Transitioning from College to Career: A Veteran’s Guide 

Embarking on a new career after military service and college education presents a unique set of challenges and opportunities. Veterans, equipped with discipline, resilience, and a host of transferable skills, are well-positioned to make a significant impact in the civilian workforce. This article outlines strategic steps to help veterans navigate their transition from college to a fulfilling career, leveraging their unique experiences and skills. 

Understanding the Value of Your Military Experience 

The first step in your transition is recognizing the immense value of your military experience. The skills and attributes honed in the military, such as leadership, adaptability, teamwork, and dealing with high-pressure situations, are in high demand in the civilian job market. Articulating these skills in civilian terms on your resume and in interviews is crucial. Consider how your role in the military contributed to larger objectives, and translate these accomplishments into skills applicable to the civilian workplace. Leadership, for example, can be demonstrated through your ability to manage teams, coordinate projects, and inspire others towards achieving common goals. 

Education to Career Pathway 

Your college education provides a solid foundation for your career. Align your academic pursuits with career goals by selecting majors or courses that enhance your desired career path. Utilize career services offered by your college to explore options where your military experience and education intersect, creating a compelling case for potential employers. Internships and part-time roles related to your field of study can provide valuable real-world experience and a foot in the door. 

Building a Professional Network 

Networking is a powerful tool in the job search process. Start by connecting with fellow veterans who have transitioned into civilian roles, as they can provide guidance and potential job leads. Join veteran associations, LinkedIn groups, and attend industry networking events. Remember, networking is about building relationships over time, so be genuine and consider how you can also support others in their career journey.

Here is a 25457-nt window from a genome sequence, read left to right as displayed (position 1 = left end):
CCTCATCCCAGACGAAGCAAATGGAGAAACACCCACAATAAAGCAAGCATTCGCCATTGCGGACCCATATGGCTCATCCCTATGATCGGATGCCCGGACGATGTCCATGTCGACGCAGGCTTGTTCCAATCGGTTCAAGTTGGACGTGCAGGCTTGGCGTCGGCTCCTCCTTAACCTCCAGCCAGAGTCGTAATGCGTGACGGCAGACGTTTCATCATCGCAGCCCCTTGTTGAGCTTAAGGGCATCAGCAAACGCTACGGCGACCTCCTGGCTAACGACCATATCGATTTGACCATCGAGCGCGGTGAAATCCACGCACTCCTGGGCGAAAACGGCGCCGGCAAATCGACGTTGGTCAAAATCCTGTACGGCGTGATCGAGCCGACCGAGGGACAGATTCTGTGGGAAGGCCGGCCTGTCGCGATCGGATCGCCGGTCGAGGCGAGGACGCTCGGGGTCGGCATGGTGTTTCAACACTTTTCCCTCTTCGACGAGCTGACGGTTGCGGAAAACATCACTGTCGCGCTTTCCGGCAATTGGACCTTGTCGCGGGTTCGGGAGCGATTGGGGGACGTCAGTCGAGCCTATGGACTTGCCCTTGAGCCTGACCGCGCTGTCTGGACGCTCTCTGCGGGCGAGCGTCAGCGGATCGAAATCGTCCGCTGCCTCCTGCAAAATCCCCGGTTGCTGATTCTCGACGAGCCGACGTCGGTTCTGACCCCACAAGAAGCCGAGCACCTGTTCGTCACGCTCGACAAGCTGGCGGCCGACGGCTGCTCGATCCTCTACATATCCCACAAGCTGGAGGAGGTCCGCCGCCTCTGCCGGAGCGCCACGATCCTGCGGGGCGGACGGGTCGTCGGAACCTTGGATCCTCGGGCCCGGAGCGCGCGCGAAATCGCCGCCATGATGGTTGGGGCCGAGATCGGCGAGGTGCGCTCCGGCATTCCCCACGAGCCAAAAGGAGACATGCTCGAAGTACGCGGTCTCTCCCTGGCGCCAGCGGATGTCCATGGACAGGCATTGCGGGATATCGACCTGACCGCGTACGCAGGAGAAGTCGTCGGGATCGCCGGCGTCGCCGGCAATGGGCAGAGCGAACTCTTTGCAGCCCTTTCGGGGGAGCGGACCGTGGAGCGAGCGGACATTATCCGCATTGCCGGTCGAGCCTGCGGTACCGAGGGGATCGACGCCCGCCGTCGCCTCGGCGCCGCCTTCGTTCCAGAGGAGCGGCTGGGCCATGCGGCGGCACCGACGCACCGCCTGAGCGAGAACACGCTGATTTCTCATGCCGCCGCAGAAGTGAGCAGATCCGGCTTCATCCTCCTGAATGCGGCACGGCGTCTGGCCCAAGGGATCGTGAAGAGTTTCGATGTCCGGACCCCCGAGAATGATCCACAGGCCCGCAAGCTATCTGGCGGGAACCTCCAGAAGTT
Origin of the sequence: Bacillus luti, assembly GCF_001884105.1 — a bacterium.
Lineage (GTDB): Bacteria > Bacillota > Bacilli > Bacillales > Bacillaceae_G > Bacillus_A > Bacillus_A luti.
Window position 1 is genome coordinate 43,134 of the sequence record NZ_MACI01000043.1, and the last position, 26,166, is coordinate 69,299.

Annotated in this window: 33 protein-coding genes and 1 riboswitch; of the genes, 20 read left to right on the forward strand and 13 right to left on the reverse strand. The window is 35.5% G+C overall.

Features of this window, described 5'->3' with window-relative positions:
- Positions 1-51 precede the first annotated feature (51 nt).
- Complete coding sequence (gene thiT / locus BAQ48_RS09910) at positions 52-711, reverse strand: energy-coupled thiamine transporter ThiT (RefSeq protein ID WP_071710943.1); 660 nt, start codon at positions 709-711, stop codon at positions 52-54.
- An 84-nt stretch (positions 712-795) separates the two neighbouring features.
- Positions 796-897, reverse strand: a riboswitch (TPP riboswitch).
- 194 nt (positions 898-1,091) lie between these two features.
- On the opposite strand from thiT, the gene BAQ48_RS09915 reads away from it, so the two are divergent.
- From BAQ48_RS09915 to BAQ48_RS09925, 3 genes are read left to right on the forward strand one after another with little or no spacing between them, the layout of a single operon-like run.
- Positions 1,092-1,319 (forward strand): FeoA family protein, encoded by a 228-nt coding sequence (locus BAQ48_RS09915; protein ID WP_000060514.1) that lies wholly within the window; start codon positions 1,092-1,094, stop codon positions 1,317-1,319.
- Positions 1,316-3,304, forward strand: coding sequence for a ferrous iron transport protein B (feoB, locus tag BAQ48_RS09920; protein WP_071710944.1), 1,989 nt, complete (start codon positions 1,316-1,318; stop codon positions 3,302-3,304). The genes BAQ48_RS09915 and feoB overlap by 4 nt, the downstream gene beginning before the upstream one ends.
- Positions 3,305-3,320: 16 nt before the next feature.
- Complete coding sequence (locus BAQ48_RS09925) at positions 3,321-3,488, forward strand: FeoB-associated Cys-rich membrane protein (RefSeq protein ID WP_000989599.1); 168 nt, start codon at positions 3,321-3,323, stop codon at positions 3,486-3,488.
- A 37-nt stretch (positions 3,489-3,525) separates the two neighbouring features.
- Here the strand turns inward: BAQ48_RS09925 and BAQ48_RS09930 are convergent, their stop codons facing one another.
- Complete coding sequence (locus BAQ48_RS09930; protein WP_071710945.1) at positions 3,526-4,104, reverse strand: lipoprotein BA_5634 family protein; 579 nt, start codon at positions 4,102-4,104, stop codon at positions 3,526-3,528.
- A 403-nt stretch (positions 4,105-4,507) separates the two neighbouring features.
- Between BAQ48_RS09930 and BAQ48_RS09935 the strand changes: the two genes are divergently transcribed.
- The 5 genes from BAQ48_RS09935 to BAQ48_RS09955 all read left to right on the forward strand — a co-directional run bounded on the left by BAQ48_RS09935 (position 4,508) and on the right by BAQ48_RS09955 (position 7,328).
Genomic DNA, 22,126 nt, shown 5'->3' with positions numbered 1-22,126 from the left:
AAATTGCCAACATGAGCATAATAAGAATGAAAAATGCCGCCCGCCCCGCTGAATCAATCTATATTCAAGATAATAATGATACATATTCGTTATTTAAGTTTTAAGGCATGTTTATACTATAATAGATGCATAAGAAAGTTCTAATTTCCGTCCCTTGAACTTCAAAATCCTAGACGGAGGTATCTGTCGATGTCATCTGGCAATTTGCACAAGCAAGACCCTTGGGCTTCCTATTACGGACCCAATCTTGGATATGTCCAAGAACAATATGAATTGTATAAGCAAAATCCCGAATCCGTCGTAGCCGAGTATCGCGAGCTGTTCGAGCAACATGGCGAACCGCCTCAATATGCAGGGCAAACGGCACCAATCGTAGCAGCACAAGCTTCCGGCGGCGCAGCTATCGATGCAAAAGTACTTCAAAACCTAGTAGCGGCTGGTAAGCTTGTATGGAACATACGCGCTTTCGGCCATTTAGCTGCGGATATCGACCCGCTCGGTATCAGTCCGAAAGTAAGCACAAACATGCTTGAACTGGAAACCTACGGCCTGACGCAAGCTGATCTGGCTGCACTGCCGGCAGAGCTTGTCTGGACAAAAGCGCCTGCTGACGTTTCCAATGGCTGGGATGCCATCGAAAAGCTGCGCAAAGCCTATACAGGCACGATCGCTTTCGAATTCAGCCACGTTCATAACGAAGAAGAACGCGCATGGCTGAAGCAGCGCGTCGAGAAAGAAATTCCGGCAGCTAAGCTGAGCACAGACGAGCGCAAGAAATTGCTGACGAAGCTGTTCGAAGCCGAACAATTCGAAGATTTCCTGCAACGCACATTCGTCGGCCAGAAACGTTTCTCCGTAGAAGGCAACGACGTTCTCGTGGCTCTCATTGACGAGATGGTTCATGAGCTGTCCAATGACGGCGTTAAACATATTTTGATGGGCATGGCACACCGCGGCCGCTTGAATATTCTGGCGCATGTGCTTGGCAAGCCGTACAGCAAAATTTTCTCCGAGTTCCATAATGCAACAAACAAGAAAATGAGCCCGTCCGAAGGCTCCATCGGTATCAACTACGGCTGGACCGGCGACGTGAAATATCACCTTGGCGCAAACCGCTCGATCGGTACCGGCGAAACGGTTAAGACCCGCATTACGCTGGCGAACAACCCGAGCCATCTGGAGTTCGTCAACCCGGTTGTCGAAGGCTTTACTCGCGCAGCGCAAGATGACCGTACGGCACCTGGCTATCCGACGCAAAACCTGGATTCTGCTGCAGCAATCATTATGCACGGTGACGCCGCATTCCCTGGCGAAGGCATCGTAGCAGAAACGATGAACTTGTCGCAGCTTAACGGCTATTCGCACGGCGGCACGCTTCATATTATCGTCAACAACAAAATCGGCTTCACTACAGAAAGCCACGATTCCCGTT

Resume and Interview Preparation 

Your resume is often the first impression a potential employer has of you. Highlight both your military service and educational achievements, focusing on transferable skills and how they apply to the job you’re seeking. In interviews, prepare to discuss your military experiences in a way that resonates with civilian employers, emphasizing teamwork, leadership, and adaptability. Practice answering common interview questions with a friend or mentor, and prepare questions that demonstrate your interest in the role and company. 

Identifying and Targeting the Right Job Opportunities 

Use job search platforms, veteran employment services, and your network to identify opportunities that align with your skills and interests. Be selective and apply for positions where you can genuinely see yourself thriving. Tailor your resume and cover letter for each application, emphasizing how your unique combination of military experience, education, and skills makes you the ideal candidate. 

Continued Learning and Skill Development 

The learning shouldn’t stop with your college degree. Stay competitive in the job market by pursuing additional certifications, workshops, or training relevant to your desired career. Many organizations offer professional development opportunities specifically for veterans, which can also be a great way to expand your network. 

Self-Care and Mental Health 

Transitioning to a civilian career can be challenging, both mentally and emotionally. Recognize that it’s normal to feel uncertain during this period and seek support when needed. Many resources are available for veterans, including counseling services and support groups, which can provide guidance and a sense of community. 


The transition from college to a civilian career is a journey of self-discovery and growth. By understanding the value of your military experience, leveraging your education, and utilizing the resources available to you, you can navigate this transition with confidence. Remember, you’re not alone—there’s a community of veterans and professionals eager to support you in your career journey. Embrace your unique background and look forward to the many opportunities that await you in the civilian workforce. 

By Donnell Turner
Donnell Turner Director of Inclusive Career Development